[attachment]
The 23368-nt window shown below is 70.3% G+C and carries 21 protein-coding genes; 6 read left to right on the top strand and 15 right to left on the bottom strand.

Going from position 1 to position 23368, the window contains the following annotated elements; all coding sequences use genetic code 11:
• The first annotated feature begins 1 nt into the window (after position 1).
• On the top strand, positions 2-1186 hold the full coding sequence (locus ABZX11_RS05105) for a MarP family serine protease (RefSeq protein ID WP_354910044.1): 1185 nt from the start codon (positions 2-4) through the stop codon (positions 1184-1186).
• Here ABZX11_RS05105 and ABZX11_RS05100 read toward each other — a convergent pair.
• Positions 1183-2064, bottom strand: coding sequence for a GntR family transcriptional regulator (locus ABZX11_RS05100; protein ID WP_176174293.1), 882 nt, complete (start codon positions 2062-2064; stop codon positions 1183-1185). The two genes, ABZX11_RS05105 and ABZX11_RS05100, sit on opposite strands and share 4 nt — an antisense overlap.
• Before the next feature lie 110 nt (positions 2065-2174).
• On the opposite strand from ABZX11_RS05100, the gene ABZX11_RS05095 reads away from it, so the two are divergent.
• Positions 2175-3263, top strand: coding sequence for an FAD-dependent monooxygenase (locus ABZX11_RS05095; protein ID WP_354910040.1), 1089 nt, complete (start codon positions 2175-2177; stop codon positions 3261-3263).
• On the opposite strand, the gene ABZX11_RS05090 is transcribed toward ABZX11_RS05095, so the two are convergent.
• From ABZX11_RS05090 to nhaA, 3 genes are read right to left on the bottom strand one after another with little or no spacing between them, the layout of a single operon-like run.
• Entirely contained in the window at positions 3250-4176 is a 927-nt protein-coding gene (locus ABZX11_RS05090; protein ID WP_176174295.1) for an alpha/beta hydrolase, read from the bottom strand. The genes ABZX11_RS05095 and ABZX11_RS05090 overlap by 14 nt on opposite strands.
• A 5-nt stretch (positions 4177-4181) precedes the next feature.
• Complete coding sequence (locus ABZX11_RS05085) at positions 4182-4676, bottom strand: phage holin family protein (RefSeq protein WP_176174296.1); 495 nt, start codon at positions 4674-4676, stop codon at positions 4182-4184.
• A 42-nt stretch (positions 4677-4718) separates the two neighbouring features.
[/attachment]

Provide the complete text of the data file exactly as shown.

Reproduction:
The 23368-nt window shown below is 70.3% G+C and carries 21 protein-coding genes; 6 read left to right on the top strand and 15 right to left on the bottom strand.

Going from position 1 to position 23368, the window contains the following annotated elements; all coding sequences use genetic code 11:
• The first annotated feature begins 1 nt into the window (after position 1).
• On the top strand, positions 2-1186 hold the full coding sequence (locus ABZX11_RS05105) for a MarP family serine protease (RefSeq protein ID WP_354910044.1): 1185 nt from the start codon (positions 2-4) through the stop codon (positions 1184-1186).
• Here ABZX11_RS05105 and ABZX11_RS05100 read toward each other — a convergent pair.
• Positions 1183-2064, bottom strand: coding sequence for a GntR family transcriptional regulator (locus ABZX11_RS05100; protein ID WP_176174293.1), 882 nt, complete (start codon positions 2062-2064; stop codon positions 1183-1185). The two genes, ABZX11_RS05105 and ABZX11_RS05100, sit on opposite strands and share 4 nt — an antisense overlap.
• Before the next feature lie 110 nt (positions 2065-2174).
• On the opposite strand from ABZX11_RS05100, the gene ABZX11_RS05095 reads away from it, so the two are divergent.
• Positions 2175-3263, top strand: coding sequence for an FAD-dependent monooxygenase (locus ABZX11_RS05095; protein ID WP_354910040.1), 1089 nt, complete (start codon positions 2175-2177; stop codon positions 3261-3263).
• On the opposite strand, the gene ABZX11_RS05090 is transcribed toward ABZX11_RS05095, so the two are convergent.
• From ABZX11_RS05090 to nhaA, 3 genes are read right to left on the bottom strand one after another with little or no spacing between them, the layout of a single operon-like run.
• Entirely contained in the window at positions 3250-4176 is a 927-nt protein-coding gene (locus ABZX11_RS05090; protein ID WP_176174295.1) for an alpha/beta hydrolase, read from the bottom strand. The genes ABZX11_RS05095 and ABZX11_RS05090 overlap by 14 nt on opposite strands.
• A 5-nt stretch (positions 4177-4181) precedes the next feature.
• Complete coding sequence (locus ABZX11_RS05085) at positions 4182-4676, bottom strand: phage holin family protein (RefSeq protein WP_176174296.1); 495 nt, start codon at positions 4674-4676, stop codon at positions 4182-4184.
• A 42-nt stretch (positions 4677-4718) separates the two neighbouring features.